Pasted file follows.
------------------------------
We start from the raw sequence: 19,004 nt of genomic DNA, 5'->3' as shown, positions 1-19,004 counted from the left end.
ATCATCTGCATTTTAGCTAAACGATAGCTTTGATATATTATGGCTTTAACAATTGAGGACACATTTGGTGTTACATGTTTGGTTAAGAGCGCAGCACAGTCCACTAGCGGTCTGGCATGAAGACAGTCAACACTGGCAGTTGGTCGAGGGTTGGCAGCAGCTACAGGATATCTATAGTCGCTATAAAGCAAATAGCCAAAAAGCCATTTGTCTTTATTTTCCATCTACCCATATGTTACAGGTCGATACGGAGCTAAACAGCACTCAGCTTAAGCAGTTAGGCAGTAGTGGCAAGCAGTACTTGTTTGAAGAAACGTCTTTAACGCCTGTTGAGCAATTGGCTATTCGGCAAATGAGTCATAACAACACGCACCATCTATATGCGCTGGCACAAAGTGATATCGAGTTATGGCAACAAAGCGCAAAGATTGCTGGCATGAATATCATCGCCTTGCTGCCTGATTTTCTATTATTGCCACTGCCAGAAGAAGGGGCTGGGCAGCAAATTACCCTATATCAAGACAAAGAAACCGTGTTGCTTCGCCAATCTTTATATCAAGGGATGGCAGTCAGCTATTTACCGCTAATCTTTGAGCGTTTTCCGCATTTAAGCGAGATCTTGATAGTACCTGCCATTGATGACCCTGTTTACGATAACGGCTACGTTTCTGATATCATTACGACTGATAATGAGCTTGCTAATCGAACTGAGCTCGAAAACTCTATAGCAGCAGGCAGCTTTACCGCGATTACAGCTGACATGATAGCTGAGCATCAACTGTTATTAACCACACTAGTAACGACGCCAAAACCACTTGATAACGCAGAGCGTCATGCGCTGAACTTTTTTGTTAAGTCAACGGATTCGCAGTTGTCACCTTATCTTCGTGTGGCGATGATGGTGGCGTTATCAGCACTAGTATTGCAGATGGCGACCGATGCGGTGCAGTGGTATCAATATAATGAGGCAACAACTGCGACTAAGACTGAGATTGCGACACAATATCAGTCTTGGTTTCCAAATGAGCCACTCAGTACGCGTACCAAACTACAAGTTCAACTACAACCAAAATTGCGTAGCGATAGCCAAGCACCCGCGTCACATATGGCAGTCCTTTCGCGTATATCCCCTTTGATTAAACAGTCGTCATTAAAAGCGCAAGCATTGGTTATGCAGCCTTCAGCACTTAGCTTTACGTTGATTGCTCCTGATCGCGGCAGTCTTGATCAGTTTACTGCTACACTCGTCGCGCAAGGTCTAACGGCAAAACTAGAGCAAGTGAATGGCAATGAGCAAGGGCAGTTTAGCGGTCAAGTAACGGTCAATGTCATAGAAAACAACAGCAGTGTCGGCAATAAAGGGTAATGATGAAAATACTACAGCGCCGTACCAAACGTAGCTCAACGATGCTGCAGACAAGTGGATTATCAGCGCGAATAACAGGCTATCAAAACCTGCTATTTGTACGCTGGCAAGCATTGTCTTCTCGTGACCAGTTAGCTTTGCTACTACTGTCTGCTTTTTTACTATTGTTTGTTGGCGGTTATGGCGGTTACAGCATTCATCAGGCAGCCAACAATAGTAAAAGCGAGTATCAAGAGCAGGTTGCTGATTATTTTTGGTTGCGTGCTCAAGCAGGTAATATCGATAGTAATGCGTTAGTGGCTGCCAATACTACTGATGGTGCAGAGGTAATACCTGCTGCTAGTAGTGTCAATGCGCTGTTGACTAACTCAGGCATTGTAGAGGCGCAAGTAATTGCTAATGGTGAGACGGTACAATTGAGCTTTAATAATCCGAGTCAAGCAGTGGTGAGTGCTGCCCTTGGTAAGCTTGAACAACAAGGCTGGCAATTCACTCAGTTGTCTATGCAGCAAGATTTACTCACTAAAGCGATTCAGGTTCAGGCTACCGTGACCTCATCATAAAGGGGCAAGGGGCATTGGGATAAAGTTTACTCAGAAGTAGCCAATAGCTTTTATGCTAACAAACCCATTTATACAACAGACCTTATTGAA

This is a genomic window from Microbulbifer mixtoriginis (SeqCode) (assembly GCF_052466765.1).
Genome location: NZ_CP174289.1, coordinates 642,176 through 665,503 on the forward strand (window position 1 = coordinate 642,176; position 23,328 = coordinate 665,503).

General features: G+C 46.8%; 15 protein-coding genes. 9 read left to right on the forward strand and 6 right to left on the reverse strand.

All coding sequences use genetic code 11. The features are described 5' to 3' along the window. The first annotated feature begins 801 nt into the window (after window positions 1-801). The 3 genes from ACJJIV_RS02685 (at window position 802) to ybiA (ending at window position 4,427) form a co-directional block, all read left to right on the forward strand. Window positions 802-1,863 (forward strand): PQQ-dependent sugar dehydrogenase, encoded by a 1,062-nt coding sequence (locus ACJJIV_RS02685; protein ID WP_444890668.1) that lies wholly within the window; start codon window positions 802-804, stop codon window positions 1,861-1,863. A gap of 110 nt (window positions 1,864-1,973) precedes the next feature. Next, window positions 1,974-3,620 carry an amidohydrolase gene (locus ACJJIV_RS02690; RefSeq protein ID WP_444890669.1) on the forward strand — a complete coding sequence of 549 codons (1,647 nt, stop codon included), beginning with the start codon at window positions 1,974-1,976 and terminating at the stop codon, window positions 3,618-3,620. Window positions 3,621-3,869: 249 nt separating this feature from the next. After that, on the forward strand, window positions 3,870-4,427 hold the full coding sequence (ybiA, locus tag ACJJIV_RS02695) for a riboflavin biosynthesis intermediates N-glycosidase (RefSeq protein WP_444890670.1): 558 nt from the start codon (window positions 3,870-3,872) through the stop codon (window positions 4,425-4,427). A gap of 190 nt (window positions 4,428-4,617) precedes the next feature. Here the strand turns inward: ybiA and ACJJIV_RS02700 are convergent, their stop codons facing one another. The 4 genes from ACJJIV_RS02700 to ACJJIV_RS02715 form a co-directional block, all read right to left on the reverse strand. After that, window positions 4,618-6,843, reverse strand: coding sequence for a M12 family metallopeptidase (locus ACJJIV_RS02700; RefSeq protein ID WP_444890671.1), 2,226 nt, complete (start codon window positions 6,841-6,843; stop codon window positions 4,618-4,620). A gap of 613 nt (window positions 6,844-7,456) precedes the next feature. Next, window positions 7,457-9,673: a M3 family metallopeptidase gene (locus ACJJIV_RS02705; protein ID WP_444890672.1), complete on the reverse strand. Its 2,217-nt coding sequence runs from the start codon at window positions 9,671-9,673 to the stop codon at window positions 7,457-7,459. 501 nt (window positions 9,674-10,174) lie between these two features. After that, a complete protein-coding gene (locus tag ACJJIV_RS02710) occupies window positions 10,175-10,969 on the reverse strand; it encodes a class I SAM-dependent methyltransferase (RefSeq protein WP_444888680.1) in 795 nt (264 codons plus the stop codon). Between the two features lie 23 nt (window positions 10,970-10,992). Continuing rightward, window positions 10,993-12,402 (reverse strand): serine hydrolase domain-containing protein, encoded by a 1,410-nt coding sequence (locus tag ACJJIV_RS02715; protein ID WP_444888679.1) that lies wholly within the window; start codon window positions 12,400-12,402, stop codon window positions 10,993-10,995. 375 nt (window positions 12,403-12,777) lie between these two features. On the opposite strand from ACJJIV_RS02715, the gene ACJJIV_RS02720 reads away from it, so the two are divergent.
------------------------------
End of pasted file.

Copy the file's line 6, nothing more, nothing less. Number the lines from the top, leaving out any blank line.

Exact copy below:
All coding sequences use genetic code 11. The features are described 5' to 3' along the window. The first annotated feature begins 801 nt into the window (after window positions 1-801). The 3 genes from ACJJIV_RS02685 (at window position 802) to ybiA (ending at window position 4,427) form a co-directional block, all read left to right on the forward strand. Window positions 802-1,863 (forward strand): PQQ-dependent sugar dehydrogenase, encoded by a 1,062-nt coding sequence (locus ACJJIV_RS02685; protein ID WP_444890668.1) that lies wholly within the window; start codon window positions 802-804, stop codon window positions 1,861-1,863. A gap of 110 nt (window positions 1,864-1,973) precedes the next feature. Next, window positions 1,974-3,620 carry an amidohydrolase gene (locus ACJJIV_RS02690; RefSeq protein ID WP_444890669.1) on the forward strand — a complete coding sequence of 549 codons (1,647 nt, stop codon included), beginning with the start codon at window positions 1,974-1,976 and terminating at the stop codon, window positions 3,618-3,620. Window positions 3,621-3,869: 249 nt separating this feature from the next. After that, on the forward strand, window positions 3,870-4,427 hold the full coding sequence (ybiA, locus tag ACJJIV_RS02695) for a riboflavin biosynthesis intermediates N-glycosidase (RefSeq protein WP_444890670.1): 558 nt from the start codon (window positions 3,870-3,872) through the stop codon (window positions 4,425-4,427). A gap of 190 nt (window positions 4,428-4,617) precedes the next feature. Here the strand turns inward: ybiA and ACJJIV_RS02700 are convergent, their stop codons facing one another. The 4 genes from ACJJIV_RS02700 to ACJJIV_RS02715 form a co-directional block, all read right to left on the reverse strand. After that, window positions 4,618-6,843, reverse strand: coding sequence for a M12 family metallopeptidase (locus ACJJIV_RS02700; RefSeq protein ID WP_444890671.1), 2,226 nt, complete (start codon window positions 6,841-6,843; stop codon window positions 4,618-4,620). A gap of 613 nt (window positions 6,844-7,456) precedes the next feature. Next, window positions 7,457-9,673: a M3 family metallopeptidase gene (locus ACJJIV_RS02705; protein ID WP_444890672.1), complete on the reverse strand. Its 2,217-nt coding sequence runs from the start codon at window positions 9,671-9,673 to the stop codon at window positions 7,457-7,459. 501 nt (window positions 9,674-10,174) lie between these two features. After that, a complete protein-coding gene (locus tag ACJJIV_RS02710) occupies window positions 10,175-10,969 on the reverse strand; it encodes a class I SAM-dependent methyltransferase (RefSeq protein WP_444888680.1) in 795 nt (264 codons plus the stop codon). Between the two features lie 23 nt (window positions 10,970-10,992). Continuing rightward, window positions 10,993-12,402 (reverse strand): serine hydrolase domain-containing protein, encoded by a 1,410-nt coding sequence (locus tag ACJJIV_RS02715; protein ID WP_444888679.1) that lies wholly within the window; start codon window positions 12,400-12,402, stop codon window positions 10,993-10,995. 375 nt (window positions 12,403-12,777) lie between these two features. On the opposite strand from ACJJIV_RS02715, the gene ACJJIV_RS02720 reads away from it, so the two are divergent.